I love the way you say his best friend, George Underwood was much better looking?
David and George met in the Cub Scouts, and had known each other since the age of 8. George was, and still is, deliciously good-looking, with a gentle demeanour and a rakish charm. An incredibly talented artist, he was the one who got to art school – not David. He had a most distinctive personal style, and seems to have been a great source of inspiration to David. He was also a talented guitarist and singer. He and David were in a number of bands together, before David went off and did his own thing. Then George signed his own recording contract with the most successful producer of the day, Mickie Most, and was tipped to eclipse his best friend. David was so angry and frustrated about this that he threatened to kill George. But then something terrible happened: George had a complete mental breakdown, and was admitted to Cane Hill – the same psychiatric institution in which David’s brother Terry was incarcerated. When George had recovered eventually re-emerged, all thoughts of a pop career had been cast aside. He settled into the quieter, and safer, lifestyle of artist and illustrator.
How do you perceive Bowie’s approach to getting older and the changes he made to his life? And how do they compare with your own?
I think, in common with most rock stars of his generation, that he felt invincible and immortal. For a while, at least. Journalists liked to write about him ‘maturing’ during the mid-‘80s: certainly he had cast aside his various alter egos, the shock-locks, the mad make-up and the outrageous interview style. By the time of Live Aid in 1985, he was 38 years old, looked fit and glowing, and was probably one of the world’s most eligible bachelors. He was a rich single dad with all his own hair. He’d been on his own for a few years by then, and he had begun to talk about ‘finding true love’ and ’settling down’. That had definitely become a focus. He got engaged to Melissa Hurley, a dancer on his Glass Spider world tour, 1987. But she was half his age, and the age gap really showed. She dumped him. Who dumps David Bowie?! She did! It wasn’t until he met Iman that things fell into place. The gift of the love of his life seemed to give him permission to let go. He was extremely happy with Iman. He relaxed, made the music he wanted to make -which didn’t please everybody, but so what – and started going with the flow. He became who he was always destined to be – as he put it himself, he evolved into his own dad!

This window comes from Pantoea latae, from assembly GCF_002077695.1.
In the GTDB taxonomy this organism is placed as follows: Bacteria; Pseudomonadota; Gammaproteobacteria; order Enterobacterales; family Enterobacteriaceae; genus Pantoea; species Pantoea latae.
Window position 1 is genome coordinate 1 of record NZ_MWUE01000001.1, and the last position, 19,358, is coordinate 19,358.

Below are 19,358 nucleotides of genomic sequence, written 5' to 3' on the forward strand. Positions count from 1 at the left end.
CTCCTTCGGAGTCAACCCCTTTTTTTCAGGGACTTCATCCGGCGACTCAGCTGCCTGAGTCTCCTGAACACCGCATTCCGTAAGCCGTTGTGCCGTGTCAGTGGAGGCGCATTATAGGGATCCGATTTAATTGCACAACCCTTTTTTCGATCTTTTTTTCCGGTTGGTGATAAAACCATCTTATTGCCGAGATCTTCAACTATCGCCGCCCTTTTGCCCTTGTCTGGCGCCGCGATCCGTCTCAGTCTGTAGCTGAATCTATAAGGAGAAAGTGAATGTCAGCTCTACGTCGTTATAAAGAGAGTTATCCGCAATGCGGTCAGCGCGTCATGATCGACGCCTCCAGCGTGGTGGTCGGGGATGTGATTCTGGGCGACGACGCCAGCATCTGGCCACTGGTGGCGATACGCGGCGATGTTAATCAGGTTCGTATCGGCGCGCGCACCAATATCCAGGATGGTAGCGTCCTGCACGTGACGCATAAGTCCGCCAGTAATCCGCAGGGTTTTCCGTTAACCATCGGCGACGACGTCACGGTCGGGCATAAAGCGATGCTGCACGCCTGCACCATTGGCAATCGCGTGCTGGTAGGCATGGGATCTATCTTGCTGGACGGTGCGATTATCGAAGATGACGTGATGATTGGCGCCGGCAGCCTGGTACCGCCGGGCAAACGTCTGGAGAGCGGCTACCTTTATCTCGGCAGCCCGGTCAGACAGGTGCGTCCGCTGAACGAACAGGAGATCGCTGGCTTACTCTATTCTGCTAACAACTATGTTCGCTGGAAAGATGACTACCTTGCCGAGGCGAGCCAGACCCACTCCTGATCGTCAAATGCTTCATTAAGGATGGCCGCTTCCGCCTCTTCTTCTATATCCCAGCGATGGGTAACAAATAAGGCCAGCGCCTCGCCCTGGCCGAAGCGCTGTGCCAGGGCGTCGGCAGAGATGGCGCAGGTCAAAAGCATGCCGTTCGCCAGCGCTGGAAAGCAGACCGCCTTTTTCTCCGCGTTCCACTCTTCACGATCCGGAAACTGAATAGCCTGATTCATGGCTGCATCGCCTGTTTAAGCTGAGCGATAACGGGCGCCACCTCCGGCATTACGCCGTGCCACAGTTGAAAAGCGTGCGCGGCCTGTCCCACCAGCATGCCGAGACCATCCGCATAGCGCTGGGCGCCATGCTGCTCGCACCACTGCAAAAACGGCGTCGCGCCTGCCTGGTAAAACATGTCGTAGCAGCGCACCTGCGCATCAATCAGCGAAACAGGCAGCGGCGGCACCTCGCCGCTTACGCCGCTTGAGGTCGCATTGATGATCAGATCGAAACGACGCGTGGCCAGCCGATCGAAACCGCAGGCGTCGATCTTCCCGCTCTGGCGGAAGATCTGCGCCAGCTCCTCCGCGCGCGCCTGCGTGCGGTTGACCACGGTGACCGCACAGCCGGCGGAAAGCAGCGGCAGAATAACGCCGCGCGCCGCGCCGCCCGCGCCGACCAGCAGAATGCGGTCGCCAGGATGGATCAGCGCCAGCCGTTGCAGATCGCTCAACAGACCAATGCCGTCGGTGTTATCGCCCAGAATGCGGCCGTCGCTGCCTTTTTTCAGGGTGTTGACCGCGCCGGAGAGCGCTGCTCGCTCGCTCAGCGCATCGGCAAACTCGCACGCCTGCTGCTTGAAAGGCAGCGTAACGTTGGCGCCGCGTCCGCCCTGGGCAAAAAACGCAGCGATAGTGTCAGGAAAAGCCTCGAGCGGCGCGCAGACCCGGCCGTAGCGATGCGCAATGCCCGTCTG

As for me: like my own father, I’ve always raged against the dying of the light. I think the relationships that we have, and the way we have and raise our children, shape our ageing process. I have always been a late starter, at absolutely everything. I had my first child at 30, and became a single mother for 8 years. I married late, and had my second and third children in my forties. I had always been fit and active, crashing around the world with rock stars, doing my share of champagne-guzzling (though never anything worse). I had to come off the road when I had children, of course, and that cut me down to size. But I still think of myself as a young upstart. In my head, I’m still an 11 year-old pop fan, and from behind, I like to think (I have kept my hair long), I still look 25… yeah, I know, in my dreams. I still wear denim every day, and black at night. It’s not so much desperation to cling to my youth, but refusal to change from who I really am. Dad’s in his 80s, and he still wears jeans. Who’s to say that we shouldn’t, and who cares what they say anyway?
My marriage collapsed in divorce while my children were still very young. That took some getting over. For a long time, I regarded it as an ending, and an enormous loss. Another decade on, I have come to regard it as a definite beginning. I have written, published and promoted five more books since – which I may never have done, had I stayed married. It was definitely a new lease of life. My former husband wasn’t into rock and pop music – he preferred classical concerts, ballet and opera (which I love too, by the way), and so I hadn’t been to a rock gig for years. I picked up with a number of old friends in the music business, made some new ones, started going again. For me, the important thing is to be out there, and to take part. Life is all about people. Writing is a lonely occupation, but beyond work, there is no point in being a recluse. I maintain a strong Christian faith, and I truly believe that the next life will be infinitely more than this one. I’m not wild about growing old and losing my looks, such as they were: who is? But what are you gonna do about it? I’m far too squeamish for cosmetic surgery, and anyway, I have never met a face lift I found convincing. I lived with Raquel Welch in Los Angeles for a few months, a long time ago. She and her best friend Nancy Sinatra are richer than Croesus, and could afford the finest plastic surgeons on the planet. They looked ab-fab in photographs, but at point-blank range? The lips went one way, the eyes another. My take was always that you can cut through and re-stitch flesh and muscle, but not nerves. Our nerve endings give our faces their personality. As do our wrinkles. Jowls you can keep. But nowt can be done. I’ll keep drinking the champagne, then, and will remain ever grateful for myopia. And I only look in mirrors in the dark.